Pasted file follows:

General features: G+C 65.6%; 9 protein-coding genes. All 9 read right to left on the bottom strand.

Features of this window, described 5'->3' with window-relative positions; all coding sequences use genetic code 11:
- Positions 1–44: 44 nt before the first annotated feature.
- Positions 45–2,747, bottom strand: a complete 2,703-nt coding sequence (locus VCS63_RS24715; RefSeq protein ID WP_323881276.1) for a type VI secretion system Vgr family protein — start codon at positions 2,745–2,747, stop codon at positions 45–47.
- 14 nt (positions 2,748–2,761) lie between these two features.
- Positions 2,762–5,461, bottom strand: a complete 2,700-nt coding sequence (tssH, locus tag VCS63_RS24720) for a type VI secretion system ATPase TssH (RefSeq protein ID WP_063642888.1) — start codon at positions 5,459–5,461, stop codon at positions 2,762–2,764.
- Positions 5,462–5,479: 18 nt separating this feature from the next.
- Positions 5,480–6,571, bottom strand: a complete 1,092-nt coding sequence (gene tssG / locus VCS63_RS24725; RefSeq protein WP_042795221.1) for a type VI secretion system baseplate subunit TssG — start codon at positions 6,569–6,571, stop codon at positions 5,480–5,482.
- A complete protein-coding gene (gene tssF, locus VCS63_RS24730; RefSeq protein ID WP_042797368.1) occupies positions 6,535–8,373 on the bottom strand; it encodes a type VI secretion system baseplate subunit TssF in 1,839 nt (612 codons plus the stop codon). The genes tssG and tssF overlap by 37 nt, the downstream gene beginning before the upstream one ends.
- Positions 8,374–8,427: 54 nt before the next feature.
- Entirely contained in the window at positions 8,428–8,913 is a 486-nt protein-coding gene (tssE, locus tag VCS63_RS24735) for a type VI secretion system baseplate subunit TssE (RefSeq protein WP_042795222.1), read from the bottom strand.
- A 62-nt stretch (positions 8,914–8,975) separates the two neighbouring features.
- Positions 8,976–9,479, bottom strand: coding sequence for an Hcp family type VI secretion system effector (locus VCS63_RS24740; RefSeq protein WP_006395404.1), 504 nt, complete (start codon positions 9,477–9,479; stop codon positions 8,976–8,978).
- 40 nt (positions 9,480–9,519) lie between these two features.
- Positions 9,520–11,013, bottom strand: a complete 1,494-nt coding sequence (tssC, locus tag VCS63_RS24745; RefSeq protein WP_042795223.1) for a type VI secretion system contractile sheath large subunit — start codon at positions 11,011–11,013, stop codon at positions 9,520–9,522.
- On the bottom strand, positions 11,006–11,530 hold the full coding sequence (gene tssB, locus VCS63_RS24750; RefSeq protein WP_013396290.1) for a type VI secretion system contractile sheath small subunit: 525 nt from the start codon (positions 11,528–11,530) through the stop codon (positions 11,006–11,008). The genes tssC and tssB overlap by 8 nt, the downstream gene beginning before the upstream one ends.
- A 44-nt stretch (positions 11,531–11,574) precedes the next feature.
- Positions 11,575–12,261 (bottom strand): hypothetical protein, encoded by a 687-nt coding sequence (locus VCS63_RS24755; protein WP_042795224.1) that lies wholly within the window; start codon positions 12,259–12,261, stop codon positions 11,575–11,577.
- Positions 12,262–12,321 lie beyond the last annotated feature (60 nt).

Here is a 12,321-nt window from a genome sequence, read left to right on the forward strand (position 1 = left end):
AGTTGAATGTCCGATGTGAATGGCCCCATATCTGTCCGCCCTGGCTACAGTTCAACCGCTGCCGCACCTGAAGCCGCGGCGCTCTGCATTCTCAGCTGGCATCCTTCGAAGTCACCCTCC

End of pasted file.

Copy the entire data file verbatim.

General features: G+C 65.6%; 9 protein-coding genes. All 9 read right to left on the bottom strand.

Features of this window, described 5'->3' with window-relative positions; all coding sequences use genetic code 11:
- Positions 1–44: 44 nt before the first annotated feature.
- Positions 45–2,747, bottom strand: a complete 2,703-nt coding sequence (locus VCS63_RS24715; RefSeq protein ID WP_323881276.1) for a type VI secretion system Vgr family protein — start codon at positions 2,745–2,747, stop codon at positions 45–47.
- 14 nt (positions 2,748–2,761) lie between these two features.
- Positions 2,762–5,461, bottom strand: a complete 2,700-nt coding sequence (tssH, locus tag VCS63_RS24720) for a type VI secretion system ATPase TssH (RefSeq protein ID WP_063642888.1) — start codon at positions 5,459–5,461, stop codon at positions 2,762–2,764.
- Positions 5,462–5,479: 18 nt separating this feature from the next.
- Positions 5,480–6,571, bottom strand: a complete 1,092-nt coding sequence (gene tssG / locus VCS63_RS24725; RefSeq protein WP_042795221.1) for a type VI secretion system baseplate subunit TssG — start codon at positions 6,569–6,571, stop codon at positions 5,480–5,482.
- A complete protein-coding gene (gene tssF, locus VCS63_RS24730; RefSeq protein ID WP_042797368.1) occupies positions 6,535–8,373 on the bottom strand; it encodes a type VI secretion system baseplate subunit TssF in 1,839 nt (612 codons plus the stop codon). The genes tssG and tssF overlap by 37 nt, the downstream gene beginning before the upstream one ends.
- Positions 8,374–8,427: 54 nt before the next feature.
- Entirely contained in the window at positions 8,428–8,913 is a 486-nt protein-coding gene (tssE, locus tag VCS63_RS24735) for a type VI secretion system baseplate subunit TssE (RefSeq protein WP_042795222.1), read from the bottom strand.
- A 62-nt stretch (positions 8,914–8,975) separates the two neighbouring features.
- Positions 8,976–9,479, bottom strand: coding sequence for an Hcp family type VI secretion system effector (locus VCS63_RS24740; RefSeq protein WP_006395404.1), 504 nt, complete (start codon positions 9,477–9,479; stop codon positions 8,976–8,978).
- 40 nt (positions 9,480–9,519) lie between these two features.
- Positions 9,520–11,013, bottom strand: a complete 1,494-nt coding sequence (tssC, locus tag VCS63_RS24745; RefSeq protein WP_042795223.1) for a type VI secretion system contractile sheath large subunit — start codon at positions 11,011–11,013, stop codon at positions 9,520–9,522.
- On the bottom strand, positions 11,006–11,530 hold the full coding sequence (gene tssB, locus VCS63_RS24750; RefSeq protein WP_013396290.1) for a type VI secretion system contractile sheath small subunit: 525 nt from the start codon (positions 11,528–11,530) through the stop codon (positions 11,006–11,008). The genes tssC and tssB overlap by 8 nt, the downstream gene beginning before the upstream one ends.
- A 44-nt stretch (positions 11,531–11,574) precedes the next feature.
- Positions 11,575–12,261 (bottom strand): hypothetical protein, encoded by a 687-nt coding sequence (locus VCS63_RS24755; protein WP_042795224.1) that lies wholly within the window; start codon positions 12,259–12,261, stop codon positions 11,575–11,577.
- Positions 12,262–12,321 lie beyond the last annotated feature (60 nt).

Here is a 12,321-nt window from a genome sequence, read left to right on the forward strand (position 1 = left end):
AGTTGAATGTCCGATGTGAATGGCCCCATATCTGTCCGCCCTGGCTACAGTTCAACCGCTGCCGCACCTGAAGCCGCGGCGCTCTGCATTCTCAGCTGGCATCCTTCGAAGTCACCCTCC